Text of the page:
The Beginning of the End, Part 2

I stood in front of the giant mahogany desk, watching the man on the other side.  He was sitting down.  His mouth was moving, but I couldn’t hear what he was saying, due to the roaring in my ears.  I wrestled my consciousness back into my body just long enough to say, “Yes, I understand.”

The man smiled, stood up, reached over the vast expanse of desk and extended his hand.  I shook it.  It bit me, leaving two holes in the palm.  After it released my hand I put it behind my back, surreptitiously rubbing the bite.  He sat down, beaming.  I turned and walked carefully out of the office.  He shouted after me.

“Please have your accounts in by the end of the month!”

The jerk.  I always did.  Never missed. Struggling to get my physical and astral bodies aligned, I walked down the hill to my office.  Now the tears burned.  How would I tell Lorna, my nurse, and Della, my receptionist, that we had been eliminated?  Collectively discontinued?  Replaced by a newer, slicker model of practice than our old, warm, welcoming country doctor’s office?

It wasn’t just us: our little old struggling small-town hospital had finally caved in and accepted a buy-out by a looming juggernaut of a healthcare corporation.  Hell, my own mother was on the board of directors of our hospital, and even she had voted for the takeover, knowing she was signing the death warrent for my practice.  Her daughter’s practice.  Everyone’s practice, for the new corporate entity brought in its own doctors.

To their credit, they did offer me a position in their corporation, as a staff pediatrician in a city an hour and a half away.  I would be working under a director with whom I had already had some clashes over the care of my patients whom I had transferred to his hospital for a higher level of care than we could offer in East Bumfuck.  I had no choice but to decline, under the circumstances.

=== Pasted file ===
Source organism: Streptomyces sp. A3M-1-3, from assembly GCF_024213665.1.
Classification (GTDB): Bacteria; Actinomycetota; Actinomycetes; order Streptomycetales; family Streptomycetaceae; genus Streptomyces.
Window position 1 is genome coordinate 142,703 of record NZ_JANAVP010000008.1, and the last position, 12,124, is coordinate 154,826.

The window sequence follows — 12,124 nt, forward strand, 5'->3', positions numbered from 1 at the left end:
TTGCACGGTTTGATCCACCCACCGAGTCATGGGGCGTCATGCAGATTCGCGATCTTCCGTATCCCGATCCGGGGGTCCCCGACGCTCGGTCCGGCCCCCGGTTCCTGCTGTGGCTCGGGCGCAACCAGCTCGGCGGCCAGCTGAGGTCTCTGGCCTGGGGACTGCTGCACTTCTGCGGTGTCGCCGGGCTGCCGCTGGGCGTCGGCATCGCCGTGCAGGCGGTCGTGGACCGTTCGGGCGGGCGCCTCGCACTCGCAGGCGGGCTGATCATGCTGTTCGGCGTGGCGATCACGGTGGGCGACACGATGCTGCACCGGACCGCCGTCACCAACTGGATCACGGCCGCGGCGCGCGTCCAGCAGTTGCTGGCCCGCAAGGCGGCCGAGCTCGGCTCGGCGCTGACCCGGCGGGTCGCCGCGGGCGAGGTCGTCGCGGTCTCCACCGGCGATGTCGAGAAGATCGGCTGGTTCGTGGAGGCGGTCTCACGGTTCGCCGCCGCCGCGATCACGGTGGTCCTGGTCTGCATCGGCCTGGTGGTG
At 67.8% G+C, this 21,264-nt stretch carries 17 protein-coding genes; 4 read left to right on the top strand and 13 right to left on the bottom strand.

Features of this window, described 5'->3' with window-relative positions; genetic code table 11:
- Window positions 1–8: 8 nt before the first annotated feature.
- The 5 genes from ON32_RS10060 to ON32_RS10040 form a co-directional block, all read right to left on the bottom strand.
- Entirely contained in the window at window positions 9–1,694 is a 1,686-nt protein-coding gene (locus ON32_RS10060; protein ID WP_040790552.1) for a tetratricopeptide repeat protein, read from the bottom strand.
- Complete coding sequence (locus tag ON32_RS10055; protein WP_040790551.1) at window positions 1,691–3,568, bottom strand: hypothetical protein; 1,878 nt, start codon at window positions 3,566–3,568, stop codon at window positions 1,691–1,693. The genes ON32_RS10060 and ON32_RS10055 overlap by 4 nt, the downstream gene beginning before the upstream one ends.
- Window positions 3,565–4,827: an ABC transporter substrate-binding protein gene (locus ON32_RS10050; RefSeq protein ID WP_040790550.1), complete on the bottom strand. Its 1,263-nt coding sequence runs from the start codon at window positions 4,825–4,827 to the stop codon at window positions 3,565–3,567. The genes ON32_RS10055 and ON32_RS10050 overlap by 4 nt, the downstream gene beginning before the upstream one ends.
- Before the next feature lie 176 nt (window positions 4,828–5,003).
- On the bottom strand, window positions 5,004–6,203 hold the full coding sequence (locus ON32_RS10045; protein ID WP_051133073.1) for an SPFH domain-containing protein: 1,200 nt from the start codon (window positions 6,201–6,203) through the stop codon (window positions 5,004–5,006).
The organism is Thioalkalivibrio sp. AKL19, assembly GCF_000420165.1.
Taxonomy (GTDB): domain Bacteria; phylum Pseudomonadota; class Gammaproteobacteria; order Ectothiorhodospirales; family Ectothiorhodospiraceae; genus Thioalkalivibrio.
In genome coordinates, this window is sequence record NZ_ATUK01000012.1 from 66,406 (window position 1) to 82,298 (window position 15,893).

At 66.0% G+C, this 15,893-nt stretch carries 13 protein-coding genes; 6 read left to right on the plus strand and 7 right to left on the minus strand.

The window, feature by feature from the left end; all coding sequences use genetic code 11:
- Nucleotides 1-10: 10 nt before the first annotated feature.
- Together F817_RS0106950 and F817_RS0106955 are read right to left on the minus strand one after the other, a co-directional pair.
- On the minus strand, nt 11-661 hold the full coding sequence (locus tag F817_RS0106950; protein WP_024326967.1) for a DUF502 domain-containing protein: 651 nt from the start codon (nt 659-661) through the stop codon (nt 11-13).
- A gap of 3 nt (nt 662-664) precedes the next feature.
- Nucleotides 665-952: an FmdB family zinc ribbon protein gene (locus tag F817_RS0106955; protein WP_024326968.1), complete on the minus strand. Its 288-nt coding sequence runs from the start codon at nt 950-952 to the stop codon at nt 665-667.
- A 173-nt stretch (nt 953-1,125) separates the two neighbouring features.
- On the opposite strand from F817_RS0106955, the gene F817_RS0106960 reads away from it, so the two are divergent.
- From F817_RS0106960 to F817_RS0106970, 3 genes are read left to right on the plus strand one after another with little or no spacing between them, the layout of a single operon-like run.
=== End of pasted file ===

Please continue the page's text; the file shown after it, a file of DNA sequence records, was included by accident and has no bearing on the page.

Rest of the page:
I was on medication at the time, but it was the wrong one, and couldn’t protect me from what was to come.  The stress of knowing that my practice was doomed threw me into a deep depression.  Added to that was the knowledge that I would not be able to start anew on my own: I had cashed out my retirement fund to start that practice.  Put all my eggs in one basket.

I did approach the juggernaut about actually buying my practice rather than stealing it, but they just out with a giant juggernaut belly-laugh and informed me that they’d take it for free, thank you very much.  So I was sitting high and dry.

Aside from my lifelong dream of being a country doctor, there was the issue of “not playing well with others” that had limited my tenure at all of my previous jobs to two years, before the powers-that-were and I started getting on each other’s nerves and throwing spitballs at each other.  From my perspective many years and medicines down the line, I can see that my hypomanic episodes might have had something to do with my feelings that I knew how to do things better than they did; or even if I did, I was unable to keep from running my mouth and offending the powers-that-were, and having an “I quit/you’re fired” moment, or a convenient lateral move to another practice.

So it was that I realized that my best chance for success was to be my own boss; and for two years it worked just fine, and was getting finer by the moment, until the juggernaut dropped a wrecking ball on my present and my future.

I dragged my tail home from the office that bitter January day, to find a Registered Mail notice in the mailbox.  Whoopee, I though, maybe Publisher’s Clearinghouse has finally come through and I’ll be able to buy back my horse farm and open another practice in Horse Heaven Acres.  I stuck it in my parka pocket and drove up the icy dirt road to my single-wide trailer.